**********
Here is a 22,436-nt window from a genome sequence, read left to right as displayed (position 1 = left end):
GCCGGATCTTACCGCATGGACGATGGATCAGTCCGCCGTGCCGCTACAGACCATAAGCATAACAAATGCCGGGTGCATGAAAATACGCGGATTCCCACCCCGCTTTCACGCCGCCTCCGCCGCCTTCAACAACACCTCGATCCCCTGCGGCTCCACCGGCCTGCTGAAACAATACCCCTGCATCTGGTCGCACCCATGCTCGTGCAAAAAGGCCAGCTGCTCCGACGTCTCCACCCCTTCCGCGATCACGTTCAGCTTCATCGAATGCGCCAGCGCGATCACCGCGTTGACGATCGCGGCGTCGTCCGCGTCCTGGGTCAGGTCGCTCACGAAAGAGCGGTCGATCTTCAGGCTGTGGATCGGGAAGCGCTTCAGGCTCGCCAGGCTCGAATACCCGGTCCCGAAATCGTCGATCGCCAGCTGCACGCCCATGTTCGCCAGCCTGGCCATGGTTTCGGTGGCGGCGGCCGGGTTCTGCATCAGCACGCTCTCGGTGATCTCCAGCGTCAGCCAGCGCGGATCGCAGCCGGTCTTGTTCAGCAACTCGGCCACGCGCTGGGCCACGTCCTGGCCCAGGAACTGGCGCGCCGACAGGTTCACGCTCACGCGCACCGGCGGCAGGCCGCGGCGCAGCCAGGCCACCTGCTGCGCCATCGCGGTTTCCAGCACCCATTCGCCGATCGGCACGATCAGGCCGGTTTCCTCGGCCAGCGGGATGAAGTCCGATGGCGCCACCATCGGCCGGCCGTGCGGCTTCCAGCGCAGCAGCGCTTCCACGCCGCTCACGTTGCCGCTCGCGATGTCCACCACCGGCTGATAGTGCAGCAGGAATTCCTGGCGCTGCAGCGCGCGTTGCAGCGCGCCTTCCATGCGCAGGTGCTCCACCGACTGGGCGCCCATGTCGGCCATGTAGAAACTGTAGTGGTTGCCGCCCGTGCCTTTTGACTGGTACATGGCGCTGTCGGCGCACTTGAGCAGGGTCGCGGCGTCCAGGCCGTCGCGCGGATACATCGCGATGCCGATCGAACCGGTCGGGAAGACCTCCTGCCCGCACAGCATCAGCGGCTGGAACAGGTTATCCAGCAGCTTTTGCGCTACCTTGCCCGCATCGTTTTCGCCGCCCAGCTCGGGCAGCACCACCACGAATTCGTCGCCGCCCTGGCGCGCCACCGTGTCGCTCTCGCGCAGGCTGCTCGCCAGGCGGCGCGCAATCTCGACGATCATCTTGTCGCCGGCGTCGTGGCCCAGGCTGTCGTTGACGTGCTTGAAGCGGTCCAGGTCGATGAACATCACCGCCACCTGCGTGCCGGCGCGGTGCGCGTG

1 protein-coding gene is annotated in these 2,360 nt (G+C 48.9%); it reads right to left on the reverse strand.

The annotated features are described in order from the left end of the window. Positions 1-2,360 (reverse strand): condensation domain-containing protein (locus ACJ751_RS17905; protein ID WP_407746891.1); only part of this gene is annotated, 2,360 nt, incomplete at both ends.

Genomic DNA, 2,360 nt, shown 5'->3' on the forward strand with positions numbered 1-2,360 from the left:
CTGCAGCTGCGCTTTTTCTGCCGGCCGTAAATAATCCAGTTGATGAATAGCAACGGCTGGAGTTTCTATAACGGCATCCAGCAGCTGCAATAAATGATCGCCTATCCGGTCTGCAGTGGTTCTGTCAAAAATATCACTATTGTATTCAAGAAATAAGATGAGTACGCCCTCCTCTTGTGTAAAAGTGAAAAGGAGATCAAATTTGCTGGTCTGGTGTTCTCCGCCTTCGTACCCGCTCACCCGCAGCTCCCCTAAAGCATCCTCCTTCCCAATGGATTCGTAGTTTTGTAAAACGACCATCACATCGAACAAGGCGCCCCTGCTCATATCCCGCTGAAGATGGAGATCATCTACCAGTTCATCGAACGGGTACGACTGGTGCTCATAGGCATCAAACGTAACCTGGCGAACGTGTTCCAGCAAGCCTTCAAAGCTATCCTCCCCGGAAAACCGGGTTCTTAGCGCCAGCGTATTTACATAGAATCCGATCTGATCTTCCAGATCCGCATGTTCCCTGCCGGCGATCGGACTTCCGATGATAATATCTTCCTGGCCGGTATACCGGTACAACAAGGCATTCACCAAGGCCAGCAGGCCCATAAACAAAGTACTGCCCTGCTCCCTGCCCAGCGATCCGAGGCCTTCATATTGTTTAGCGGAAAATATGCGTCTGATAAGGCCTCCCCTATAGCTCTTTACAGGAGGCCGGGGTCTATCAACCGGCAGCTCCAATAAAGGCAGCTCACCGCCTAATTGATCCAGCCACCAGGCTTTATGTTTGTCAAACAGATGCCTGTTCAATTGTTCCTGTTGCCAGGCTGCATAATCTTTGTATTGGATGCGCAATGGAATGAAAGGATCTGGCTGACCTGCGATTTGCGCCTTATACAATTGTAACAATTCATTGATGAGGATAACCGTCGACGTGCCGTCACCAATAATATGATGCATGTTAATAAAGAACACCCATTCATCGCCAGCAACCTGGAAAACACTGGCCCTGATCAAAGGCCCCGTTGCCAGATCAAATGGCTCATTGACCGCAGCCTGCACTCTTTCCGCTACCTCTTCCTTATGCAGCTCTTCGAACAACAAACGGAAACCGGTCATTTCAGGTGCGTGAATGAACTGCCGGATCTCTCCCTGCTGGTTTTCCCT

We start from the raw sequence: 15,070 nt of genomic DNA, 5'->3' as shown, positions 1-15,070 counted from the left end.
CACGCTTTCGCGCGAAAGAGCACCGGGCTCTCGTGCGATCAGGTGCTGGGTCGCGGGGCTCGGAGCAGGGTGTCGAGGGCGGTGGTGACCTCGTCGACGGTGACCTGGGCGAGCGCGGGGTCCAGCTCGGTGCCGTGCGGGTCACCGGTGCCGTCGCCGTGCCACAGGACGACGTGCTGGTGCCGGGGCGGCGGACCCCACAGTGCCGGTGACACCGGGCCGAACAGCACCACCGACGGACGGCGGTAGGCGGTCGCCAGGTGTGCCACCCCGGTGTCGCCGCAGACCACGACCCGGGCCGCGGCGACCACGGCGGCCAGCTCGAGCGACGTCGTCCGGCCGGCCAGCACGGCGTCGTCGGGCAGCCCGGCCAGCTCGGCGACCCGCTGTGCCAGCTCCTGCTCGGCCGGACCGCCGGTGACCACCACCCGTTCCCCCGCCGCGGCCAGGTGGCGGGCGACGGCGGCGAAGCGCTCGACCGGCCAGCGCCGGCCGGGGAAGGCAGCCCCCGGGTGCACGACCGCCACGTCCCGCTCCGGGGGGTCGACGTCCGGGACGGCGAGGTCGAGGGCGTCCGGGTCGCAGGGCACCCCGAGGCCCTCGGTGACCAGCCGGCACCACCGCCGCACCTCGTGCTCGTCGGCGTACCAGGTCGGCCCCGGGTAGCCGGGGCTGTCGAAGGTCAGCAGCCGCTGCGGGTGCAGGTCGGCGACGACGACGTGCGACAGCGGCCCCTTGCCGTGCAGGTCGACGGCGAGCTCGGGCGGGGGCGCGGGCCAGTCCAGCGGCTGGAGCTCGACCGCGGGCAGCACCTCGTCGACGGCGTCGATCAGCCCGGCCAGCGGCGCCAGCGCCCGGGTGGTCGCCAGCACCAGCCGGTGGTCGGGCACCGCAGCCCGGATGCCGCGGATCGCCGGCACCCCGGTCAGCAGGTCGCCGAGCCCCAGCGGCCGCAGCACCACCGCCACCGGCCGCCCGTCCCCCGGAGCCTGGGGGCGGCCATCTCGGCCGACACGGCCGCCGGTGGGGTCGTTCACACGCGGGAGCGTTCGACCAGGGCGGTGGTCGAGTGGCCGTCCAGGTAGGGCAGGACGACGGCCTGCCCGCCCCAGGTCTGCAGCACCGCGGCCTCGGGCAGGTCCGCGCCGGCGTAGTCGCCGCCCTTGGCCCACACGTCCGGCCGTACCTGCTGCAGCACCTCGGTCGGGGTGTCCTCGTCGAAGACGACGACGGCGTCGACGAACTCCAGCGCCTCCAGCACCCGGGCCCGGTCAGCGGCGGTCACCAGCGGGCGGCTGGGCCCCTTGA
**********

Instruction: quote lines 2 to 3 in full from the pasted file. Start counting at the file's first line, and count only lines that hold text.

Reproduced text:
GCCGGATCTTACCGCATGGACGATGGATCAGTCCGCCGTGCCGCTACAGACCATAAGCATAACAAATGCCGGGTGCATGAAAATACGCGGATTCCCACCCCGCTTTCACGCCGCCTCCGCCGCCTTCAACAACACCTCGATCCCCTGCGGCTCCACCGGCCTGCTGAAACAATACCCCTGCATCTGGTCGCACCCATGCTCGTGCAAAAAGGCCAGCTGCTCCGACGTCTCCACCCCTTCCGCGATCACGTTCAGCTTCATCGAATGCGCCAGCGCGATCACCGCGTTGACGATCGCGGCGTCGTCCGCGTCCTGGGTCAGGTCGCTCACGAAAGAGCGGTCGATCTTCAGGCTGTGGATCGGGAAGCGCTTCAGGCTCGCCAGGCTCGAATACCCGGTCCCGAAATCGTCGATCGCCAGCTGCACGCCCATGTTCGCCAGCCTGGCCATGGTTTCGGTGGCGGCGGCCGGGTTCTGCATCAGCACGCTCTCGGTGATCTCCAGCGTCAGCCAGCGCGGATCGCAGCCGGTCTTGTTCAGCAACTCGGCCACGCGCTGGGCCACGTCCTGGCCCAGGAACTGGCGCGCCGACAGGTTCACGCTCACGCGCACCGGCGGCAGGCCGCGGCGCAGCCAGGCCACCTGCTGCGCCATCGCGGTTTCCAGCACCCATTCGCCGATCGGCACGATCAGGCCGGTTTCCTCGGCCAGCGGGATGAAGTCCGATGGCGCCACCATCGGCCGGCCGTGCGGCTTCCAGCGCAGCAGCGCTTCCACGCCGCTCACGTTGCCGCTCGCGATGTCCACCACCGGCTGATAGTGCAGCAGGAATTCCTGGCGCTGCAGCGCGCGTTGCAGCGCGCCTTCCATGCGCAGGTGCTCCACCGACTGGGCGCCCATGTCGGCCATGTAGAAACTGTAGTGGTTGCCGCCCGTGCCTTTTGACTGGTACATGGCGCTGTCGGCGCACTTGAGCAGGGTCGCGGCGTCCAGGCCGTCGCGCGGATACATCGCGATGCCGATCGAACCGGTCGGGAAGACCTCCTGCCCGCACAGCATCAGCGGCTGGAACAGGTTATCCAGCAGCTTTTGCGCTACCTTGCCCGCATCGTTTTCGCCGCCCAGCTCGGGCAGCACCACCACGAATTCGTCGCCGCCCTGGCGCGCCACCGTGTCGCTCTCGCGCAGGCTGCTCGCCAGGCGGCGCGCAATCTCGACGATCATCTTGTCGCCGGCGTCGTGGCCCAGGCTGTCGTTGACGTGCTTGAAGCGGTCCAGGTCGATGAACATCACCGCCACCTGCGTGCCGGCGCGGTGCGCGTG

1 protein-coding gene is annotated in these 2,360 nt (G+C 48.9%); it reads right to left on the reverse strand.